So much for the wonder drug - Sunday Telegraph
"More than three per cent of the population are now taking statins, at a cost to the NHS of £730 million last year. They have gained the reputation of being something of a wonder drug and are now prescribed not just for patients already suffering from heart disease but also for those identified as being at risk of developing cardiac problems in the future. The Government claims that its policy of encouraging the prescription of statins saves up to 7,000 lives a year.
Now, though, doubts are being raised over whether statins really live up to the hype. Dr James LeFanu, medical columnist of The Sunday Telegraph, highlighted the issue a month ago - and has since received more than 400 letters from readers who have had a less than happy experience with the drugs."
"So far, the Government and the medical establishment disagree with Dr LeFanu and those patients who have stopped taking their statins. The biggest British study into the effectiveness of the drug, published in The Lancet five years ago, followed 20,536 patients who took simvastatin or a placebo over five years. It concluded that for high-risk patients, the drug could cut the risk of heart attacks, strokes or the need for surgery to unblock arteries by about one third. Critically, it said prescribing should be widened to cover increasing numbers of patients, because it had been shown the drug was "so well tolerated and safe".
But the study, funded by the Medical Research Council and the British Heart Foundation, was unusual in one significant respect. Of 63,603 patients screened to take part in the trial, about half - 32,145 - were selected as eligible. Of these, more than one third were subsequently excluded, following a "run-in period" where they tried the drug for up to six weeks. Reasons for their exclusion varied. Overall, 26 per cent either dropped out or were deemed by researchers to be unlikely to keep taking the drugs for the full five years. A further 10 per cent were excluded because their GPs warned of increased risks due to existing health conditions. Others were excluded because of apparent side-effects, such as rising levels of liver enzymes and creatine, and, in some cases, developing muscle weakness.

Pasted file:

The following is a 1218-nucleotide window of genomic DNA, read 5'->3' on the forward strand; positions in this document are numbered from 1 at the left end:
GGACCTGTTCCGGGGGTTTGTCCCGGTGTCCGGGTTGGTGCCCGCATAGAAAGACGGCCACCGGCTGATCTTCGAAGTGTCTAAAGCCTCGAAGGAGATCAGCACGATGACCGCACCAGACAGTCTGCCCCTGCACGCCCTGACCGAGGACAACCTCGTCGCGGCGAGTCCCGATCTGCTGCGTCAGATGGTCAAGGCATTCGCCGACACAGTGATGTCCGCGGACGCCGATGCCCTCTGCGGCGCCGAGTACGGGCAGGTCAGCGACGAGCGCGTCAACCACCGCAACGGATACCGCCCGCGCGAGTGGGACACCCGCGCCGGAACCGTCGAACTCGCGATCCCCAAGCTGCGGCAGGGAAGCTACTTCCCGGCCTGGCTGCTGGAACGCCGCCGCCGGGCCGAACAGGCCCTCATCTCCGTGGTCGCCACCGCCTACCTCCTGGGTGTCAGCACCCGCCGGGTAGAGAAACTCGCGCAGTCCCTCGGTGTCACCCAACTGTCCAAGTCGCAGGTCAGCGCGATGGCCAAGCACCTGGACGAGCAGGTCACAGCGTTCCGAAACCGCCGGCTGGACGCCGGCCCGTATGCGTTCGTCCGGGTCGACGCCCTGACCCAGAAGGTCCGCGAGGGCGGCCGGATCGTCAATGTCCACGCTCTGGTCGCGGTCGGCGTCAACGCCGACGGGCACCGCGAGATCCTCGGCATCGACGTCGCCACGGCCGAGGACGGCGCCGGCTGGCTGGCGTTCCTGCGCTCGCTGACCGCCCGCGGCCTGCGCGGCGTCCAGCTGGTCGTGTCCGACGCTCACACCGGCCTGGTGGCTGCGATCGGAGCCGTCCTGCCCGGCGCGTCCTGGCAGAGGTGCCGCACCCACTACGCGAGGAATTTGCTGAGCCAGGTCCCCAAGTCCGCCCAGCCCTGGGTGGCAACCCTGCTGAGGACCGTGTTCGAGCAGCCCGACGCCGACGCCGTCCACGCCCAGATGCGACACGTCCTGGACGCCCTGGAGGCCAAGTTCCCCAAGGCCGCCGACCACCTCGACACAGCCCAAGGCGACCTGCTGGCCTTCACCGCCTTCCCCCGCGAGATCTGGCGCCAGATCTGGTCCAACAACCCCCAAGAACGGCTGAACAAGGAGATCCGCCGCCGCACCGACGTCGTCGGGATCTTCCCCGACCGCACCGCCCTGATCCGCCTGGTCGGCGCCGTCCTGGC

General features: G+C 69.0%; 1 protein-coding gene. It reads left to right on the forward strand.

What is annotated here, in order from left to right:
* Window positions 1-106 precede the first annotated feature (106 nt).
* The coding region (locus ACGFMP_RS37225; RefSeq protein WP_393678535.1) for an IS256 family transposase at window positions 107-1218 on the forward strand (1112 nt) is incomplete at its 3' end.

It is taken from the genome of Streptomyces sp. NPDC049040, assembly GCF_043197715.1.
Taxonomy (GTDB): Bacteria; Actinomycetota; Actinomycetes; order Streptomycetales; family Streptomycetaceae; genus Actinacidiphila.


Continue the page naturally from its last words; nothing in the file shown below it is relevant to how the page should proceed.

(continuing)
So, of the 63,603 initially selected, only 20,536 continued - a mere 32 per cent. The chairman of the British Heart Foundation, Professor Peter Weissberg, admits: "It tried everyone on the drug and only the ones who didn't have side-effects were continued. That is unusual, but dozens of other trials have looked at this in a more standard way and have concluded that the side-effects are not major. One of the problems with clinical trials will always be the drop-out rate. The key thing to establish with this trial was: if you take this drug, does it save your life or not? It concluded that it does.""
It's also worth looking at relative risk and number needed to treat
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